When camping in the Eastern High Peaks Wilderness, you should do your very best to camp in undesignated camping areas only. If you need to camp outside of a designated site, you must be at least 150 feet from any road, trail, water body, or waterway,
Additionally, you cannot camp above 3,500 feet unless you’re at a lean-to. This includes summits and any place where there is a sign that explicitly states, “No camping”.
All food must be stored in a bear canister. Black bears in the Adirondack High Peaks are smart. I don’t recommend using a Bear Vault Canister as the black bears of the region have outsmarted them.
Not storing your food properly puts you and the animal at risk. Additionally, you can receive a ticket for improper food storage when backpacking in the Adirondacks.
Day-tripping groups are limited to 15 people. This helps to protect resources in the Adirondack Mountains from further decline.
When backpacking in the Adirondacks your group size is limited to 8 people. There are no permits available for larger group sizes.
In the eastern zone of the High Peaks Wilderness, there are no campfires allowed.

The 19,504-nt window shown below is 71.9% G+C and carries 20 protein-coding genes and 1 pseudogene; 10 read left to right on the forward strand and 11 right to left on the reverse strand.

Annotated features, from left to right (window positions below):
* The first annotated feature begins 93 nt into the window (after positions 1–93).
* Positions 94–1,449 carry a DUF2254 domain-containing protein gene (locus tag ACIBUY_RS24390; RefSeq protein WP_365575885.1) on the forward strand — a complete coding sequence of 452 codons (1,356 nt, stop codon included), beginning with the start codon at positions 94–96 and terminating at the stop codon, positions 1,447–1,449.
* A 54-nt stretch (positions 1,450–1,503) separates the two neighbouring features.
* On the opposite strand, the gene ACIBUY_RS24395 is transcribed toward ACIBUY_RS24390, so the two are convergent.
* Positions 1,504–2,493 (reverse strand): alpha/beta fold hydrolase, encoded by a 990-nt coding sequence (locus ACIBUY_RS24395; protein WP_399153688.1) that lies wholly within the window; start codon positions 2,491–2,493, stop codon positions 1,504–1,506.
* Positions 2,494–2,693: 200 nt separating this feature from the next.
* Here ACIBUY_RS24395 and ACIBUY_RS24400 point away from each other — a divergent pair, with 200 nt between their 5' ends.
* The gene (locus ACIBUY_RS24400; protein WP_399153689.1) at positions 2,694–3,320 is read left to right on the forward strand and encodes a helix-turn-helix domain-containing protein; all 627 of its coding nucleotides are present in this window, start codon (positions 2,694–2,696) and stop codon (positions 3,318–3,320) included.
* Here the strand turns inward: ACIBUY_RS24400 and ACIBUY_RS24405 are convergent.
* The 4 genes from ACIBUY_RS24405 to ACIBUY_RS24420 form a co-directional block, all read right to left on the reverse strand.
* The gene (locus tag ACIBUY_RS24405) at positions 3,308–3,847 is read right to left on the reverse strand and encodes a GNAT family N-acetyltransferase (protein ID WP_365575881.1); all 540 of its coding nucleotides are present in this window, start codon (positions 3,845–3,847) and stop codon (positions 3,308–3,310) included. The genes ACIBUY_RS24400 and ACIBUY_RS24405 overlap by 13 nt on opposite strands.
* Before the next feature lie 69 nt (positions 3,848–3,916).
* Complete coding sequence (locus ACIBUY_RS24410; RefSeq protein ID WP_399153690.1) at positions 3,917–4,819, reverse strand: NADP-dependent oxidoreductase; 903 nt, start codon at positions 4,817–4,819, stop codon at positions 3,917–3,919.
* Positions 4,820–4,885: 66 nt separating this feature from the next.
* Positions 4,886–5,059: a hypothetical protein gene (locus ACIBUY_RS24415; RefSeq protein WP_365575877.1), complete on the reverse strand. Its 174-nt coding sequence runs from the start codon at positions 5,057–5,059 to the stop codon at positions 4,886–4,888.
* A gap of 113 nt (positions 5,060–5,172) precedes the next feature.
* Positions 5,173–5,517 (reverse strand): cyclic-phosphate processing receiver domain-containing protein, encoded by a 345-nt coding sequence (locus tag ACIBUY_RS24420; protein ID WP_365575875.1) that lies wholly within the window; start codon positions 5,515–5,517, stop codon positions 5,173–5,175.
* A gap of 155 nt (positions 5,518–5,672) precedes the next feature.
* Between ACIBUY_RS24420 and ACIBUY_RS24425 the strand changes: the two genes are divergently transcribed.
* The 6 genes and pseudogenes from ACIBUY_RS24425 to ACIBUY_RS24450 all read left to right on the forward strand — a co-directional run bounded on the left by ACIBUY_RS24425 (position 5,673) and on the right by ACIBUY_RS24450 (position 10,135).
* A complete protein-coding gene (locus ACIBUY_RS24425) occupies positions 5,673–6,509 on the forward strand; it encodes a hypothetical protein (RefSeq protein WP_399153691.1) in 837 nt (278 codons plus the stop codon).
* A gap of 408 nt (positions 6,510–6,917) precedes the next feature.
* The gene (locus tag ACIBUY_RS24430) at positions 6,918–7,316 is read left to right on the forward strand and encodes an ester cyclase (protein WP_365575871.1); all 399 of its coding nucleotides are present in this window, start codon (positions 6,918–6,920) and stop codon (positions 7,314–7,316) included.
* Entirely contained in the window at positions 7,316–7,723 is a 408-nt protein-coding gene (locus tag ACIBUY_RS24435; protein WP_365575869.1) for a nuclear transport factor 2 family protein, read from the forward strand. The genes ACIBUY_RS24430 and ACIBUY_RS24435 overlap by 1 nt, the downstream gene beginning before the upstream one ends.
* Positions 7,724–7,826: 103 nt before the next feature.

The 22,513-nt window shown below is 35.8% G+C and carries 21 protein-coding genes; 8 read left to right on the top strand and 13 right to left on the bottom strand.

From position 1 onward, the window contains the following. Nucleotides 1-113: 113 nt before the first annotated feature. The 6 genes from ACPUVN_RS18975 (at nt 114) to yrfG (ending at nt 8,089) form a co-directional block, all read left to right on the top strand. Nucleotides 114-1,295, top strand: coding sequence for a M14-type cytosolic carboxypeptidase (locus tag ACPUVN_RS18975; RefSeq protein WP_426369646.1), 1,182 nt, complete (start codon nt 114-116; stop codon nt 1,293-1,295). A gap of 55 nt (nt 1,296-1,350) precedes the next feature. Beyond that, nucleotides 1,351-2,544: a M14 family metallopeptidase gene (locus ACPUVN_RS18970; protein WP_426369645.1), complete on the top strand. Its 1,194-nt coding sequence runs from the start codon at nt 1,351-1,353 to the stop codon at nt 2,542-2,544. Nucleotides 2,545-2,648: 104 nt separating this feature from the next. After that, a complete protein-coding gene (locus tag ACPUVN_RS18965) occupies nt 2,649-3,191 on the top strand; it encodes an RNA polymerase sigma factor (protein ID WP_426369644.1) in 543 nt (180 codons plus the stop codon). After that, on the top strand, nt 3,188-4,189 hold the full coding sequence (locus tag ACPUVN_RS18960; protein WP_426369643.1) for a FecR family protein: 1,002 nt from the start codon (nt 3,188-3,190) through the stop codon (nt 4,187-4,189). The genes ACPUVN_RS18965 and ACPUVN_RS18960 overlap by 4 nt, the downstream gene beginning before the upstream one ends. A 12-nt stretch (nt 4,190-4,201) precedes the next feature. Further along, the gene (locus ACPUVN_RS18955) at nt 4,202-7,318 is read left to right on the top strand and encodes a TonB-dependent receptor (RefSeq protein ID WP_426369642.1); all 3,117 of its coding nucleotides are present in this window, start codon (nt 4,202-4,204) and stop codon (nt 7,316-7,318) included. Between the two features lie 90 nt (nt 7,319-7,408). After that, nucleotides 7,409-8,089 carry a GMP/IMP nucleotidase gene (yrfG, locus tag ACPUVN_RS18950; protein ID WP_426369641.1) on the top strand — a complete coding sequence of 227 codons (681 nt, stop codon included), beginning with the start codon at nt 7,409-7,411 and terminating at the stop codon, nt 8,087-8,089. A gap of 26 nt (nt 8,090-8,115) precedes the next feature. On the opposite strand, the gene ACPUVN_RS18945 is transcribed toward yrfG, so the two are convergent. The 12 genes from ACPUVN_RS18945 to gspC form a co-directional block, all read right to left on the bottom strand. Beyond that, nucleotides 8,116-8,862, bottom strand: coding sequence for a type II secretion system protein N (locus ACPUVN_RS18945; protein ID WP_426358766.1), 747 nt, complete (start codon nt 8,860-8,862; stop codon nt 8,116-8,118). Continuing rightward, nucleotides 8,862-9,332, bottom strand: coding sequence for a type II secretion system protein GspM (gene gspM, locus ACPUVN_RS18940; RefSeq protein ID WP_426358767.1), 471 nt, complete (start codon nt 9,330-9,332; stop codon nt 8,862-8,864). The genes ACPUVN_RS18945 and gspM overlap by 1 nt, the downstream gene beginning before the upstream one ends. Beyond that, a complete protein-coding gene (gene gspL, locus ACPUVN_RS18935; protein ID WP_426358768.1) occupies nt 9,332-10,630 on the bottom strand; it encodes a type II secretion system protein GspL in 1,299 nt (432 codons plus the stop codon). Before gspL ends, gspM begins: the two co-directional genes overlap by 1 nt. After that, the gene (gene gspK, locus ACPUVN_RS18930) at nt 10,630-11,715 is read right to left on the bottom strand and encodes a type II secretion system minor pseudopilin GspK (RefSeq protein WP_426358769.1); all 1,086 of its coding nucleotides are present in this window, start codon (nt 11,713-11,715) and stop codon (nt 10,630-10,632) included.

The Department of Environmental Conservation banned campfires in the High Peaks region due to wildfire danger and wood gathering.
Pets can join you on most of your Adirondack wilderness hiking. They must be leashed while on the trail, at your campsite, and above 4,000 feet in the Eastern High Peaks region.
The Adirondack Mountain Reserve, or AMR, prohibits dogs on their property. If your trailhead or trail travels through any part of the AMR, your furry friend is not permitted to join you.
Although there are places where drones are allowed in the Adirondacks, a majority of the Adirondack Park is drone free. Anywhere motorized vehicles are prohibited, drones cannot fly.
You cannot fly a drone on any state lands classified by the Adirondack State Land Master Plan as “Wilderness”, “Primitive”, or “Canoe”. Additionally, you can’t launch in a legal location and then fly into one where drones are prohibited.
Adirondack Mountain Reserve
The Adirondack Mountain Reserve consists of 7,000 acres of private land around the Upper and Lower Ausable Lakes. The parking area for these trails is located just southeast of Keene Valley.
A reservation is required to access this area of the park between May 1 and October 13. Indian Head, one of the most popular lookouts in the park, is accessed from the AMR gate.
General Leave No Trace
Review the Center for Outdoor Ethics Leave No Trace Principles before you spend time in the outdoors.
The general rule of thumb? Leave outdoor spaces better than you found them. Take only memories and leave only footprints (on durable surfaces).
Backpacking Routes of the Adirondacks
Choose from some of the best hikes in the Adirondack Park for your next backpacking trip! And although I wouldn’t consider any of these a beginner hike, we do have a post sharing the best fall hikes for beginners. Spoiler Alert! These hikes are great in every season so there’s no reason to wait until Fall.